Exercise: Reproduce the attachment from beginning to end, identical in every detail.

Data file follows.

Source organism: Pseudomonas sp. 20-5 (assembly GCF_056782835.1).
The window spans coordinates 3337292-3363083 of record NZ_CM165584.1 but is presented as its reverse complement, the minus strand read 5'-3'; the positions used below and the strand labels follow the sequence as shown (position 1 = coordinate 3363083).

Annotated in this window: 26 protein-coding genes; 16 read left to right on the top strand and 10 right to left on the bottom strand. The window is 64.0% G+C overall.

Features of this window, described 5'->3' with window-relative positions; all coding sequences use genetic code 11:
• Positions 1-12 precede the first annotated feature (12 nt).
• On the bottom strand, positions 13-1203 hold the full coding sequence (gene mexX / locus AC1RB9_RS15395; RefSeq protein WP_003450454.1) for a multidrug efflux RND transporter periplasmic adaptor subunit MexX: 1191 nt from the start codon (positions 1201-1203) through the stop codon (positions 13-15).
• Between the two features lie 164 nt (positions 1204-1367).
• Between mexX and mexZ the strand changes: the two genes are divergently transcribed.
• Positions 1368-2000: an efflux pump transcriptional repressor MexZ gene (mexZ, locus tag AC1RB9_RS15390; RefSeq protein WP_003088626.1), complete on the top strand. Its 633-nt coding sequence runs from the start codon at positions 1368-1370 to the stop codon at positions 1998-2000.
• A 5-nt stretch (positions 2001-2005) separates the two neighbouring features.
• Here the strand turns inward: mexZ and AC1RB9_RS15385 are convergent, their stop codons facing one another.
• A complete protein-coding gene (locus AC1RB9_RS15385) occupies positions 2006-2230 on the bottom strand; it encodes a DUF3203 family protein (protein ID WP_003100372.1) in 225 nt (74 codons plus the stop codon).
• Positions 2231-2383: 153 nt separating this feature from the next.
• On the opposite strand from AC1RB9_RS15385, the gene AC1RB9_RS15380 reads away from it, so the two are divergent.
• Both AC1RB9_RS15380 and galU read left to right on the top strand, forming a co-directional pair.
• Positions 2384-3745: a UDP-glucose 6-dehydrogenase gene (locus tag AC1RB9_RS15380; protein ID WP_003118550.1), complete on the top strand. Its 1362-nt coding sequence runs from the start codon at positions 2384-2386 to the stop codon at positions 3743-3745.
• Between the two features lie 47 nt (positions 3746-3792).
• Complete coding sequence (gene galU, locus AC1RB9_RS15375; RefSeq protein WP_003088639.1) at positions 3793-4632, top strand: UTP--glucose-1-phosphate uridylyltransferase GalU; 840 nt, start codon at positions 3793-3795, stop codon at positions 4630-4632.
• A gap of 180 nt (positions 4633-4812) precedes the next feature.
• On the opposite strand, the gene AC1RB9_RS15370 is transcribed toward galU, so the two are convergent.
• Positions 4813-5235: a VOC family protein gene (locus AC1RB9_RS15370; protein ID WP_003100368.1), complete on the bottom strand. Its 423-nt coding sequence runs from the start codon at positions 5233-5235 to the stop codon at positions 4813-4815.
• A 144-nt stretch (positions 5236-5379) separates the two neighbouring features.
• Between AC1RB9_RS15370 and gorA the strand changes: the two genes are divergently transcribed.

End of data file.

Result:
Source organism: Pseudomonas sp. 20-5 (assembly GCF_056782835.1).
The window spans coordinates 3337292-3363083 of record NZ_CM165584.1 but is presented as its reverse complement, the minus strand read 5'-3'; the positions used below and the strand labels follow the sequence as shown (position 1 = coordinate 3363083).

Annotated in this window: 26 protein-coding genes; 16 read left to right on the top strand and 10 right to left on the bottom strand. The window is 64.0% G+C overall.

Features of this window, described 5'->3' with window-relative positions; all coding sequences use genetic code 11:
• Positions 1-12 precede the first annotated feature (12 nt).
• On the bottom strand, positions 13-1203 hold the full coding sequence (gene mexX / locus AC1RB9_RS15395; RefSeq protein WP_003450454.1) for a multidrug efflux RND transporter periplasmic adaptor subunit MexX: 1191 nt from the start codon (positions 1201-1203) through the stop codon (positions 13-15).
• Between the two features lie 164 nt (positions 1204-1367).
• Between mexX and mexZ the strand changes: the two genes are divergently transcribed.
• Positions 1368-2000: an efflux pump transcriptional repressor MexZ gene (mexZ, locus tag AC1RB9_RS15390; RefSeq protein WP_003088626.1), complete on the top strand. Its 633-nt coding sequence runs from the start codon at positions 1368-1370 to the stop codon at positions 1998-2000.
• A 5-nt stretch (positions 2001-2005) separates the two neighbouring features.
• Here the strand turns inward: mexZ and AC1RB9_RS15385 are convergent, their stop codons facing one another.
• A complete protein-coding gene (locus AC1RB9_RS15385) occupies positions 2006-2230 on the bottom strand; it encodes a DUF3203 family protein (protein ID WP_003100372.1) in 225 nt (74 codons plus the stop codon).
• Positions 2231-2383: 153 nt separating this feature from the next.
• On the opposite strand from AC1RB9_RS15385, the gene AC1RB9_RS15380 reads away from it, so the two are divergent.
• Both AC1RB9_RS15380 and galU read left to right on the top strand, forming a co-directional pair.
• Positions 2384-3745: a UDP-glucose 6-dehydrogenase gene (locus tag AC1RB9_RS15380; protein ID WP_003118550.1), complete on the top strand. Its 1362-nt coding sequence runs from the start codon at positions 2384-2386 to the stop codon at positions 3743-3745.
• Between the two features lie 47 nt (positions 3746-3792).
• Complete coding sequence (gene galU, locus AC1RB9_RS15375; RefSeq protein WP_003088639.1) at positions 3793-4632, top strand: UTP--glucose-1-phosphate uridylyltransferase GalU; 840 nt, start codon at positions 3793-3795, stop codon at positions 4630-4632.
• A gap of 180 nt (positions 4633-4812) precedes the next feature.
• On the opposite strand, the gene AC1RB9_RS15370 is transcribed toward galU, so the two are convergent.
• Positions 4813-5235: a VOC family protein gene (locus AC1RB9_RS15370; protein ID WP_003100368.1), complete on the bottom strand. Its 423-nt coding sequence runs from the start codon at positions 5233-5235 to the stop codon at positions 4813-4815.
• A 144-nt stretch (positions 5236-5379) separates the two neighbouring features.
• Between AC1RB9_RS15370 and gorA the strand changes: the two genes are divergently transcribed.